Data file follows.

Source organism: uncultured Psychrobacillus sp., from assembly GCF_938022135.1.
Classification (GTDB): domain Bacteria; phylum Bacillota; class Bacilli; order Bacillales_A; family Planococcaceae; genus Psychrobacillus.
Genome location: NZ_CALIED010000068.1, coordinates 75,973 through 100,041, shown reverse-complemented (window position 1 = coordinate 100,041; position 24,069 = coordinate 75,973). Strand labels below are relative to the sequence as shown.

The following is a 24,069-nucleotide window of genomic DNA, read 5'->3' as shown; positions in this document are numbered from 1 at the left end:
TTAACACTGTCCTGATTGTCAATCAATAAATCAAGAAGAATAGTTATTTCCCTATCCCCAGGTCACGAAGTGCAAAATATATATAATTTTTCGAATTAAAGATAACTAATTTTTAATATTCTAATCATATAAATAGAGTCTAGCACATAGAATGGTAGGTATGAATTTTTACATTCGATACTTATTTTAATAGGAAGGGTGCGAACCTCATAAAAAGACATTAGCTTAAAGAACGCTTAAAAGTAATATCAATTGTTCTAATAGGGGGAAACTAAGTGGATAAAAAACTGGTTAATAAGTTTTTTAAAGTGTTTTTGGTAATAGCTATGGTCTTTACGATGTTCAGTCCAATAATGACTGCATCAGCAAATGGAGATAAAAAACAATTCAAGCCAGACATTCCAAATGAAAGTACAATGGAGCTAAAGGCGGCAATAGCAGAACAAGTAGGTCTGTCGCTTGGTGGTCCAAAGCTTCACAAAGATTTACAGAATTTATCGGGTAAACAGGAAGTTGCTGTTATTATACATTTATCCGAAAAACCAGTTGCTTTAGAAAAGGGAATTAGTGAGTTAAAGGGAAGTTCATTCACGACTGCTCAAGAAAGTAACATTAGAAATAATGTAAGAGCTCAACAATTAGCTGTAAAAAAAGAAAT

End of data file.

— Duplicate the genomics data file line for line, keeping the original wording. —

Source organism: uncultured Psychrobacillus sp., from assembly GCF_938022135.1.
Classification (GTDB): domain Bacteria; phylum Bacillota; class Bacilli; order Bacillales_A; family Planococcaceae; genus Psychrobacillus.
Genome location: NZ_CALIED010000068.1, coordinates 75,973 through 100,041, shown reverse-complemented (window position 1 = coordinate 100,041; position 24,069 = coordinate 75,973). Strand labels below are relative to the sequence as shown.

The following is a 24,069-nucleotide window of genomic DNA, read 5'->3' as shown; positions in this document are numbered from 1 at the left end:
TTAACACTGTCCTGATTGTCAATCAATAAATCAAGAAGAATAGTTATTTCCCTATCCCCAGGTCACGAAGTGCAAAATATATATAATTTTTCGAATTAAAGATAACTAATTTTTAATATTCTAATCATATAAATAGAGTCTAGCACATAGAATGGTAGGTATGAATTTTTACATTCGATACTTATTTTAATAGGAAGGGTGCGAACCTCATAAAAAGACATTAGCTTAAAGAACGCTTAAAAGTAATATCAATTGTTCTAATAGGGGGAAACTAAGTGGATAAAAAACTGGTTAATAAGTTTTTTAAAGTGTTTTTGGTAATAGCTATGGTCTTTACGATGTTCAGTCCAATAATGACTGCATCAGCAAATGGAGATAAAAAACAATTCAAGCCAGACATTCCAAATGAAAGTACAATGGAGCTAAAGGCGGCAATAGCAGAACAAGTAGGTCTGTCGCTTGGTGGTCCAAAGCTTCACAAAGATTTACAGAATTTATCGGGTAAACAGGAAGTTGCTGTTATTATACATTTATCCGAAAAACCAGTTGCTTTAGAAAAGGGAATTAGTGAGTTAAAGGGAAGTTCATTCACGACTGCTCAAGAAAGTAACATTAGAAATAATGTAAGAGCTCAACAATTAGCTGTAAAAAAAGAAAT